It is largely narrative with no adequate referencing identifying where the source material originated. You don't develop your arguments but simply state "facts" which are not support by either argument or literature. There is no discernable structure which leads the reader through a series of closely argued points. And therefore it is left out the reader to infer the arguments. At no time do you actually discuss the types of growth - revenue, profit or market share, nor do you appear to appreciate that growing fast in revenue can reduce profitability due to the cash required for growth. There is no identification of what sort of growth is actually achieved by leading global companies, nor an examination of how they achieved their levels of growth.
I would concentrate to start with on reading about two things. First, the different kinds of growth that the comments above refer to. When do companies grow sales (revenue), when market share, when profit? Look at the industry and product life cycles as one aspect of this. Secondly read about what the factors are that enable companies to achieve growth of any of these kinds
I want to make sure I am answering all these questions and also answering the question at the same time.© BrainMass Inc. brainmass.com October 24, 2018, 9:53 pm ad1c9bdddf
What kind of growth companies are achieving, Revenue, market share or profits?
Companies are achieving different types of growth.
Some are achieving a revenue growth and an increase of the market share; whereas others are achieving growth in profits.
Those companies that achieve a growth in revenue and market share may not achieve a growth in their profits.
For sustained growth, the profits of the company need to be ploughed back into the company and its capital must growth. The net worth of a company must growth over a period of time.
There are examples where companies have focused on the growth of their revenues and market share at the cost of profitability and have suffered heavy losses in the bargain.
Consider the dot.com companies: The companies 'grew' artificially; they did not plough back their own profits but they injected easily available venture capital into their businesses. These companies singularly focused on market share and revenues. These companies neglected their profits. These companies sustained net loss to build market share. These companies expected to build enough brand consciousness to be able to charge profitable rates later. They incurred huge expenses and sustained their expenses through initial public offerings of stock. In several cases the revenues increased and so did he accumulated losses. When the bubble burst several companies wrapped up.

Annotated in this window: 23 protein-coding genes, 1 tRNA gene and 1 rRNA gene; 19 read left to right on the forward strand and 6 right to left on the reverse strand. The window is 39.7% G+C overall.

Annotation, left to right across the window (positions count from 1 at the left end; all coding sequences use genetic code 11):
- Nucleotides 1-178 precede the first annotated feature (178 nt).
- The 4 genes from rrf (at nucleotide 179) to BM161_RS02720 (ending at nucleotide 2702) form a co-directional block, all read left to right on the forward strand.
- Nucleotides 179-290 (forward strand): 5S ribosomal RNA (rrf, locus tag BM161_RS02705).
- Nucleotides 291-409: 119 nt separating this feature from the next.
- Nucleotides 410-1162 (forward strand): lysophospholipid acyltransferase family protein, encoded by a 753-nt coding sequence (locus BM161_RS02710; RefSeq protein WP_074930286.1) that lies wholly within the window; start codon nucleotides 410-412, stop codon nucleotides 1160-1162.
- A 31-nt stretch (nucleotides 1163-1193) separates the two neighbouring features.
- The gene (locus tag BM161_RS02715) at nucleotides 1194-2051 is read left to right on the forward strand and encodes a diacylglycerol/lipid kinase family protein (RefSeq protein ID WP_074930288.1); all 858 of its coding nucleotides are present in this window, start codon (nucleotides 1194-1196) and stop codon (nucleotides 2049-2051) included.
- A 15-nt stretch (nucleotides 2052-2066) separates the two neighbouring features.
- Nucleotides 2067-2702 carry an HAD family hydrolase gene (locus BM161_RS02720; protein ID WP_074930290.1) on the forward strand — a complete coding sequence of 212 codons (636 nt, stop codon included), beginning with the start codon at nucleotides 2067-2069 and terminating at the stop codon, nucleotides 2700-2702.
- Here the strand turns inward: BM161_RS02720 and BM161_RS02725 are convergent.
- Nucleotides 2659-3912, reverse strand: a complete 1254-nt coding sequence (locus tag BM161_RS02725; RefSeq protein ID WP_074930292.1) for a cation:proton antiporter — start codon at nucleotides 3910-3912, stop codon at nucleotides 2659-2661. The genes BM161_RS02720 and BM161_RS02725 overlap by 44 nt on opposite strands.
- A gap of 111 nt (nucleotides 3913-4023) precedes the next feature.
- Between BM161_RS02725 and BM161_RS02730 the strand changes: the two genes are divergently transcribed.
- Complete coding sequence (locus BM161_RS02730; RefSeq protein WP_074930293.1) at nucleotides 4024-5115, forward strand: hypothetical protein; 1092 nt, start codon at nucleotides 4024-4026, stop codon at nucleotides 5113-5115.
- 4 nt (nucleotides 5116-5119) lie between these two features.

Growth achieved by leading global companies?
The companies that have achieved global status and have grown are those companies that have made sustained profits over a period of time and have ploughed back the profits into their business.
These companies have also introduced new products, entered new markets and increased their market share; however, these companies have ...
This solution gives you a detailed discussion on corporate growth.
Management from the perspectives of profitability, asset utilization, risk management, and cash flow management.
See attached file for full problem description.
Identify and provide a detailed explanation of which company has been better managed from the perspectives of profitability, asset utilization, risk management, and cash flow management.
On May 8th, 1886, Coca-Cola was established in Atlanta, Georgia, by a local pharmacist called Dr. John Stith Pemberton. The newly developed soda fountain beverage consisted of the Coca-Cola syrup and carbonated water to produce a delicious and refreshing soda that was sold at a local fountain shop. During the first year of operation, Coca-Cola was sold for five cents a glass and sales averaged about 9 glasses per day. However, due to steady sales and technological advancements in bottling systems, Coca-Cola's first bottling agreement was signed in 1899. As a result of the bottling agreement and increased consumer demand Coca-Cola expanded across the United States and in turn, to over 200 countries around the world.
Today, Coca-Cola is a worldwide brand and an instantly recognizable household name. Even though the company's original product is soda production, the company has updated its beliefs and product line to offer customized products and services within the communities in which it operates. For example, Coca-Cola now offers about 400 brands of products in over 200 countries, such as "...Inca Kola, a soft drink found in North and South America, and Samurai, an energy drink available in Asia; to Vita, an African juice drink, and BonAqua, a water found on 4 continents" (The Coca-Cola Company, 2007). In addition, in order to ensure organizational and community success, Coca-Cola strives to maintain strong locally based relationships between Coca-Cola bottlers, customers and communities. This is accomplished by becoming "... an investor in local economies and a driver of marketplace innovation, with a responsibility to act as a good steward of our natural environment" (The Coca-Cola Company, 2007).